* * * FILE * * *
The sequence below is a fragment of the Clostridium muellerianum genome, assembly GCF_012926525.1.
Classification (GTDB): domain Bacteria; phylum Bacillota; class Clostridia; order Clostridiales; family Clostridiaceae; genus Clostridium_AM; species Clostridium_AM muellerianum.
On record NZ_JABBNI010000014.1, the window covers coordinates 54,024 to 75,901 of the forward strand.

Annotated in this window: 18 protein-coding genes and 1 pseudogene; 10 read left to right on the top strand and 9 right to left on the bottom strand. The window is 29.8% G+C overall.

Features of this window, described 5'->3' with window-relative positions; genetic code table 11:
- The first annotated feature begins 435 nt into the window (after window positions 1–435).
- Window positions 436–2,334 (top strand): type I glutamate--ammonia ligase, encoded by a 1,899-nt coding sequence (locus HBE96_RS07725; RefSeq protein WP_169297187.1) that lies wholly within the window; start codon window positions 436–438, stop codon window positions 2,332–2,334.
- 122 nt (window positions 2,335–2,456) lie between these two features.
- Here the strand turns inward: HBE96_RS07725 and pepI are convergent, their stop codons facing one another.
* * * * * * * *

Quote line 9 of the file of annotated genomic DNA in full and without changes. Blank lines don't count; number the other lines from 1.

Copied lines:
- Here the strand turns inward: HBE96_RS07725 and pepI are convergent, their stop codons facing one another.